2020-21 Awards Series
Sixth Man
Sharpshooter

2021 Awards Series Sixth Man of the Year: Robert Williams

It’s that time of the year again: Awards Season at Celtics.com! As we do every offseason, we’re handing out six virtual trophies as we roll through this year’s Celtics.com Awards Series. There are no acceptance speeches, and the voting committee is made up of only two of your favorite beat writers, but we do have some top-flight Celtics performances to outline. So here we go...

Thursday’s unveiling of our team MVP in Jayson Tatum should not have come as a surprise to anyone, and neither should today’s announcement of the recipient of our second-unit MVP.

Our 2020-21 Sixth Man of the Year award, without a doubt, belongs to Robert Williams.

After playing a limited role with the Celtics throughout his first two injury-plagued NBA campaigns, Williams declared ahead of his third season that he was about to make a giant leap.

The determined center kept his word, as he put forth on a record-setting season while emerging as a rising star, mostly from a reserve role.

Williams played in 52 regular-season contests, including 39 appearances off the bench, and produced an average of 8.0 points, 6.9 rebounds, 1.8 assists, and 1.8 blocks, while playing 18.9 minutes per game.

He also led Boston’s regulars in a variety of statistical categories including field-goal percentage (72.1 percent), blocks per game, rebounding percentage (20.2 percent), block percentage (8.6 percent), and player efficiency rating (25.7).

In fact, his PER ranked eighth in the NBA behind superstar talents Nikola Jokic (30.36), Joel Embiid (30.32), Giannis Antetokounmpo (29.24), Zion Williamson (27.17), Jimmy Butler (26.57), Stephen Curry (26.37), and Kawhi Leonard (26.09).

His block percentage mark was also tops in the league among all players who played at least 500 minutes, ranking well above three-time Defensive Player of the Year Rudy Gobert (7.0 percent), who finished in second place.

Williams penned his name into the franchise record book numerous times throughout the season, and fittingly, for the Timelord, many of his historical feats were minutes-based.

On Jan. 4 against the Toronto Raptors, he became the first Celtics player since Wayne Embry in 1967 to corral at least 15 rebounds in a game while playing fewer than 20 minutes.

On March 14 against the Houston Rockets, he became just the 10th player in NBA history to log at least 16 points and 13 rebounds in a game while playing fewer than 20 minutes. In the process, he also became the second Celtics player to produce at least that many points and rebounds while shooting 100 percent from the field, joining Ed Pinckney.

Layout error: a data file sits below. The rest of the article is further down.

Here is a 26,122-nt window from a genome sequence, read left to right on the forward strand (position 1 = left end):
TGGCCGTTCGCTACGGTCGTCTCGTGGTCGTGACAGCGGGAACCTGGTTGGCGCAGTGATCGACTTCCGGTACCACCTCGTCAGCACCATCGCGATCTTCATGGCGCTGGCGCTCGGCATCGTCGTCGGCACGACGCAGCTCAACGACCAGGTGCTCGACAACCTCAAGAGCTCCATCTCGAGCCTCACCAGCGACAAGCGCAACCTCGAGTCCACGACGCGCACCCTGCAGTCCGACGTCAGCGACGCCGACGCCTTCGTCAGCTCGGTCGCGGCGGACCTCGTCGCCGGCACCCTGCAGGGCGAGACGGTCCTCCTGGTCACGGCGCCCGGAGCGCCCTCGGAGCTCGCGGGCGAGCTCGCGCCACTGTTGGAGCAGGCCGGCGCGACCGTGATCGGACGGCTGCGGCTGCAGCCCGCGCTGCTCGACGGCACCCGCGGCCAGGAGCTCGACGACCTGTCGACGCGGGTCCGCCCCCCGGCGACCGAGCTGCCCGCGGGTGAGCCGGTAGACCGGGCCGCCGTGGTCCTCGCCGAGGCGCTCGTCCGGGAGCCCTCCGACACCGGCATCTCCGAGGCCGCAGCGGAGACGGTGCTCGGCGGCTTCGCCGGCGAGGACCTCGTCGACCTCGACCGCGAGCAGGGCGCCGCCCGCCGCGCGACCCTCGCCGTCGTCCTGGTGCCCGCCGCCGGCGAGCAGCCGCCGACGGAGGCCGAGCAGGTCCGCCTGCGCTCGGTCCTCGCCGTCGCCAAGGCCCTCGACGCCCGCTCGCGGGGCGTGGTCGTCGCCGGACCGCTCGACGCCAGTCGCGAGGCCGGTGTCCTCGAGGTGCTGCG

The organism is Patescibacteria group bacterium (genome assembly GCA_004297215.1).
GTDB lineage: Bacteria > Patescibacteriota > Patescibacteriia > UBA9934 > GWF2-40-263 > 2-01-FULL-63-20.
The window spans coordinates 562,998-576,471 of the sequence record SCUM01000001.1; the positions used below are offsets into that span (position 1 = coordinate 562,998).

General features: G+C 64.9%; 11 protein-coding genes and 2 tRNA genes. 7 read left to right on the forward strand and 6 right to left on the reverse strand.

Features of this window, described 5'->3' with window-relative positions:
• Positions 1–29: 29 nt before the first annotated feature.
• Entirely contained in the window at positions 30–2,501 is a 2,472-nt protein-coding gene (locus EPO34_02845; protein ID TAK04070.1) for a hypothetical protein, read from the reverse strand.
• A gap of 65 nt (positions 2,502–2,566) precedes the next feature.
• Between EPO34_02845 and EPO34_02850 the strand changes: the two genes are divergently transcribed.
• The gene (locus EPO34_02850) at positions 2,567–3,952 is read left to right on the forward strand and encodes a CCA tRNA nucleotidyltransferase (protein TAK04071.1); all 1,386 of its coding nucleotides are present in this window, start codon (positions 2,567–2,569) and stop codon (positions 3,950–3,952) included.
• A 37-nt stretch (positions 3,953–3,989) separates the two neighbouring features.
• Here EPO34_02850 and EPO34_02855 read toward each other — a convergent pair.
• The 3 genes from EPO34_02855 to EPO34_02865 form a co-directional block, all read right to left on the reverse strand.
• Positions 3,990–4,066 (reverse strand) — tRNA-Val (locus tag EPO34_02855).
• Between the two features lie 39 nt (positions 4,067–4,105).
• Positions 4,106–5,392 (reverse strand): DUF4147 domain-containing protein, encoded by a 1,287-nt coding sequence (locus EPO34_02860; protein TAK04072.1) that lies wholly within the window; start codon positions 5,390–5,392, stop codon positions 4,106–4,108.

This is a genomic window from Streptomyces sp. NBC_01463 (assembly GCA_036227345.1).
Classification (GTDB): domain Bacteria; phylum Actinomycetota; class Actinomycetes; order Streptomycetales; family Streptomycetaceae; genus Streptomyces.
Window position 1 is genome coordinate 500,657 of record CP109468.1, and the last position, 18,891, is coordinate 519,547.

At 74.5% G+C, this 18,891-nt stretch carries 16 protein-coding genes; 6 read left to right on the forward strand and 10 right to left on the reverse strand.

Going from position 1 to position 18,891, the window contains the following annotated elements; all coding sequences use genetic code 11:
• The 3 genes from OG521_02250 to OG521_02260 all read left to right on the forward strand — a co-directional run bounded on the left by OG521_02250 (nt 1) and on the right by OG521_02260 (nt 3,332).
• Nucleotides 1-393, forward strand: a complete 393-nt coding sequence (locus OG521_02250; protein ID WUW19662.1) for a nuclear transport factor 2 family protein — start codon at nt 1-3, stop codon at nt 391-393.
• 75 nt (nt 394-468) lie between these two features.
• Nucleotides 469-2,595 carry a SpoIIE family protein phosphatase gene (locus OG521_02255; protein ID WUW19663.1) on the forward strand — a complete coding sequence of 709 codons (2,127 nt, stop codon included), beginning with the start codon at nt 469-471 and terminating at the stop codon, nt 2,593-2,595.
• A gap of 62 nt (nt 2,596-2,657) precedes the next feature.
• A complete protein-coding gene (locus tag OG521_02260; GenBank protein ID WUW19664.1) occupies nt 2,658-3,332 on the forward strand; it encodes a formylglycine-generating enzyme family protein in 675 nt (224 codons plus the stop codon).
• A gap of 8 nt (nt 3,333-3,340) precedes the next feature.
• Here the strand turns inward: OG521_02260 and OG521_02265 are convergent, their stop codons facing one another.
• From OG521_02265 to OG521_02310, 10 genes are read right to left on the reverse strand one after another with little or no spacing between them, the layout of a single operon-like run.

Twelve days later against the soon-to-be Eastern Conference champion Milwaukee Bucks, he became the first Celtics player in the previous 25 seasons to log at least five assists and four blocks in a single half, and just the third NBA player in the last three seasons to accomplish such a feat, joining All-League big men Anthony Davis and Nikola Jokic.

Though, Williams saved his most impressive feat for the playoffs: during Game 1 of the first round against Brooklyn, he logged a near-triple double of 11 points, nine rebounds and a postseason franchise record nine blocks, all in less than 23 minutes of action off the bench.

Williams was able to pack in so much to his limited playing, that he finished second on the team in win shares (5.3) behind Tatum (6.5), despite finishing ninth on the team in total minutes (985). That translated into .258 win shares per-48 minutes, which was nearly double that of Tatum’s second-place mark of .137. Just a reminder: Tatum was this team's MVP, and was an Eastern Conference All-Star starter.

Due to his high impact as a reserve, Williams eventually elevated himself into a starting role toward the end of the season. After coming off the bench for his first 37 appearances, the 6-foot-8 center earned starts in 13 of his last 15 games.

If Williams’ transition from the bench into the starting lineup holds true into next season, then this may be both his first and last time winning our Sixth Man of the Year award, which, of course, is a testament to his ascendence.

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